Liam: All the time. Sometimes it’s just a nuance, and sometimes you only see it when it’s live (it’s not even there in rehearsals). But I’d say that every reader, and obviously that includes actors, brings something new to a piece. With actors, though, you get to share that interpretation. During rehearsals, especially if the author is present, you can effectively have 4 views of a piece, from which we’ll pick the best. Fortunately this doesn’t lead to too many debates!
You’re both writers and I wonder if hearing so many short stories read aloud has affected your own work in any way? Do you think you pay more attention to the sounds and rhythms of a piece than you used to?
Katy: Definitely. And if I’m writing to be read aloud, guess what – I try to read the whole thing aloud before I send it off. I don’t always manage but it’s a real eye-opener when I do. I’m a real sucker for writing unspeakably long sentences so this keeps me in check. It’s also made me more conscious of the difference between lyrical and descriptive writing – which is usually more elegant, musical and rhythmic – versus writing in a colloquial voice, where the tone is much more conversational and the rhythms and language should echo natural speech, slang and hesitations included.
Liam: I also like to read my piece aloud, as the last step in editing, whether for Liars’ League or elsewhere. Amazing what that catches that silent reading doesn’t – clunky repetitions, or just plain mistakes. Hearing so many stories is a reminder that there are more than one way to do anything, and never underestimate the importance of the ending!
Are there any styles or features which you think work particularly well in short fiction for performance? For example, I wonder if first person or second person narrative translates onto a stage more readily than a short story written in the third person?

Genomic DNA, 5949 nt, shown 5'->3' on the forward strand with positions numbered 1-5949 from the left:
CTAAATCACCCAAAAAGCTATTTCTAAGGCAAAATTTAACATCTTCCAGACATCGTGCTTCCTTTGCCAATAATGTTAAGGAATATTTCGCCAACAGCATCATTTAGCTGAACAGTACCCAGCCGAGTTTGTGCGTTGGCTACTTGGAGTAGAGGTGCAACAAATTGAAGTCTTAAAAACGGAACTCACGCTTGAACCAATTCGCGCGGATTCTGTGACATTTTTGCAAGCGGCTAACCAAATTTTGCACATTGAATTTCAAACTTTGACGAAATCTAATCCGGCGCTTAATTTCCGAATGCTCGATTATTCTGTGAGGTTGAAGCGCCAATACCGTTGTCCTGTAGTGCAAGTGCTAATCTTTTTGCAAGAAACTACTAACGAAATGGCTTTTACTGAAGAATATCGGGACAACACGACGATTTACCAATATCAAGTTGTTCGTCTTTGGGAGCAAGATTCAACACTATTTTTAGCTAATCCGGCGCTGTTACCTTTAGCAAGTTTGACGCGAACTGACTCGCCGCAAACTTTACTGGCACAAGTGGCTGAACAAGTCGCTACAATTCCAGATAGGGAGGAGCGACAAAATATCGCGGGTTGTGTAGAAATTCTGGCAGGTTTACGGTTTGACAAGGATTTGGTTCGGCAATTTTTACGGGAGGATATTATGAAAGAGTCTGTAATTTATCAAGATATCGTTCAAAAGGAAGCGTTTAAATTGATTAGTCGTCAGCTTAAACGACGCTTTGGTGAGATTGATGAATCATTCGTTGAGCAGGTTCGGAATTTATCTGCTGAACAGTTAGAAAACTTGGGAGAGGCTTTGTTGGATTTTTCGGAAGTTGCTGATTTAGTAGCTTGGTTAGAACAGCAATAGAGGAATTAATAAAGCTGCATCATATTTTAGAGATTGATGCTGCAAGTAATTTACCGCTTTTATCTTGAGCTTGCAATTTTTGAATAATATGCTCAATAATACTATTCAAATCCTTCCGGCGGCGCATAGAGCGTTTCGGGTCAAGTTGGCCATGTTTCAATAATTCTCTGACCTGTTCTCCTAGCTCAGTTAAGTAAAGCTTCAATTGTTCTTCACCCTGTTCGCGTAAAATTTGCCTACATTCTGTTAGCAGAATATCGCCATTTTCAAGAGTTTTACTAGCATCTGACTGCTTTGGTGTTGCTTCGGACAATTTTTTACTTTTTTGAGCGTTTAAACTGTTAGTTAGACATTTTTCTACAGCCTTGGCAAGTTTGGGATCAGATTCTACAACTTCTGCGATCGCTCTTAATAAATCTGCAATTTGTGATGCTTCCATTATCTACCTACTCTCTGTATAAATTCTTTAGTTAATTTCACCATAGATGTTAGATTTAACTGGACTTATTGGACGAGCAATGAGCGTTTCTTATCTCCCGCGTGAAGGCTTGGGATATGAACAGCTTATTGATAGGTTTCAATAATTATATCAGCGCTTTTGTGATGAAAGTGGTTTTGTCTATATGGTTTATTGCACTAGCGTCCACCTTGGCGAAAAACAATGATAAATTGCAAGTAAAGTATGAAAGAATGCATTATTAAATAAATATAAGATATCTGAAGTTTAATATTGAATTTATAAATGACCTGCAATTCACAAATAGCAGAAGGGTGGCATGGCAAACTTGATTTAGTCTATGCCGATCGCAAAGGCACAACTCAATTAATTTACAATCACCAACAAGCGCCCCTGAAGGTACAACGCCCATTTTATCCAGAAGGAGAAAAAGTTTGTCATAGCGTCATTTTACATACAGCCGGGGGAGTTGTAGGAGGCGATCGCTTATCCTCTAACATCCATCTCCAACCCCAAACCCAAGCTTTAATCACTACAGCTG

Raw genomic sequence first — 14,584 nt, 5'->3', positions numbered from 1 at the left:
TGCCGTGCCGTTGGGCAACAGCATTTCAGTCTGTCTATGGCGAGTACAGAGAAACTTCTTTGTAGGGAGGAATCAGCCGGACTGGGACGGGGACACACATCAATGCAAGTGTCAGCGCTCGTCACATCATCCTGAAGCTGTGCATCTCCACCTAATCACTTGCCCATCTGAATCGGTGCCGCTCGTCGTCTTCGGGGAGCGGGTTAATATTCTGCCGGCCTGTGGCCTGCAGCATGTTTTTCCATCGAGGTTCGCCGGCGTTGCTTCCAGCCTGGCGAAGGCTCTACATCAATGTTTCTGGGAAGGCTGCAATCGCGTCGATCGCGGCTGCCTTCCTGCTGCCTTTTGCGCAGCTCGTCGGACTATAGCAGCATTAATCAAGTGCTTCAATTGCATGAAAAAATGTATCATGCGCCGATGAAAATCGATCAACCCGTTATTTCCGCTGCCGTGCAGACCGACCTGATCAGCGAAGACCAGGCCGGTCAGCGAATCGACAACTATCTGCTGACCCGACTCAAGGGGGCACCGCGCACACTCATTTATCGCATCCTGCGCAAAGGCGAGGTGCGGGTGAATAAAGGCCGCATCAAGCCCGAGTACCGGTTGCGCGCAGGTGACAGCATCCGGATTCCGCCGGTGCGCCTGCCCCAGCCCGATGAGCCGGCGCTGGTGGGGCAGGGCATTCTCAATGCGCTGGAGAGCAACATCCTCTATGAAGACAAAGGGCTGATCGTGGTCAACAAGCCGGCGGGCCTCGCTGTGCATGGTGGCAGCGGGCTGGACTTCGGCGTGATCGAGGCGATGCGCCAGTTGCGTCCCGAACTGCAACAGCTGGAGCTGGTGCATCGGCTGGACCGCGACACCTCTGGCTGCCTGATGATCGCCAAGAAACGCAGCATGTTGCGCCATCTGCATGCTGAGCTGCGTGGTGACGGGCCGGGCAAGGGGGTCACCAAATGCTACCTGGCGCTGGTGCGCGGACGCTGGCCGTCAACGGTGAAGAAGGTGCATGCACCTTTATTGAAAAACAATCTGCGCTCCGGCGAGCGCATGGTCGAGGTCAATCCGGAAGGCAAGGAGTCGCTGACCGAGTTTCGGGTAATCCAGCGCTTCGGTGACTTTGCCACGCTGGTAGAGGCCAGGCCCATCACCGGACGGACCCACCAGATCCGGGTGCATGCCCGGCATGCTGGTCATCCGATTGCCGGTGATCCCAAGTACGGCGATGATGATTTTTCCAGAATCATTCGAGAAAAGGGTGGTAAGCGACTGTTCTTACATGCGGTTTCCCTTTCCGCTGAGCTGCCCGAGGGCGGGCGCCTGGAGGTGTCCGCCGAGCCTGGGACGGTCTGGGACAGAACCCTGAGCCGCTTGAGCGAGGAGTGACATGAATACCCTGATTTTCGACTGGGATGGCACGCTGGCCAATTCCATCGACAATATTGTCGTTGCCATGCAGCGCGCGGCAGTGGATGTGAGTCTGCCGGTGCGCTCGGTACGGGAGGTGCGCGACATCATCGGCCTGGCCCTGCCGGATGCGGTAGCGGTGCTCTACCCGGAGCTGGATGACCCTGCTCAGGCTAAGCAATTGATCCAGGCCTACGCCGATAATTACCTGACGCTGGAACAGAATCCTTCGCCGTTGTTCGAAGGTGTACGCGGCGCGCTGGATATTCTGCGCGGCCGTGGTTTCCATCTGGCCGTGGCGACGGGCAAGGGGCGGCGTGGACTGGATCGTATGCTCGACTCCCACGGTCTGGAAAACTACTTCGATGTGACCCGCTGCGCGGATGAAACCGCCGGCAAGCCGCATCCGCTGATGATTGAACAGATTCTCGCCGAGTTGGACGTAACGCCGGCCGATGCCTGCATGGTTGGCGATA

Katy: First person is a very natural perspective when it’s being written for a single live reader: some of the stories we perform could easily work as dramatic monologues (or a stand-up set, in some cases). But I think third person works just as well: when we’re read to as kids, the story is very often third person, so we’re very accustomed to hearing our fiction this way. The only style which doesn’t work so well is the mainly-dialogue story, as mentioned above. Oh, and highly verbally complex, descriptive prose-poem pieces: those usually work better on the page, where the reader can read them at their own pace. Too much can be lost in translation otherwise.
Liam: While not an absolute rule, bolder often works in performed readings. You have longer with a story, but you only have one shot at it – you can’t drift off and then reread the sentence. Humour works well – we perform to a pub audience, effectively, and even though we mix it up we certainly like to close on a piece that sends people away happy.
When did your love for short fiction begin to bud and what things have you learnt over the years to do with the form?
Katy: I used to love anthologies of ghost and horror stories when I was a kid – Alfred Hitchcock Presents, and that sort of thing. I also read tons of Golden Age sci-fi as a teenager, and I think those were the main two ways I got into short story reading as opposed to kids’ books or novels. The literary stuff came later! Over the years, thanks to LL, I have learned the art of writing a complete narrative in 2000 words – I used to write on average between 3000 and 5000, and would have thought 2000 impossibly short! Now I know better. I’ve also learned to adopt as many different voices and styles as I have stories to tell: you can’t limit yourself, you have to play around. That’s the joy of short fiction, I reckon.
Liam: I’ve always tended to this form, it’s a better vehicle for my ideas-generated writing where it isn’t necessary to fully get to know a character. I’ve learnt over the years (I am the most rejected author in Liars’ history…) that a beautiful piece of writing, or a brilliant idea, is not enough. A short piece of fiction still needs to be a story, still needs to convey some form of ending, of resolution, even if it’s up to the reader (or listener!) to decide what that ending means.
What can a short story offer a reader that other forms of writing might not and do these change at all in a performance?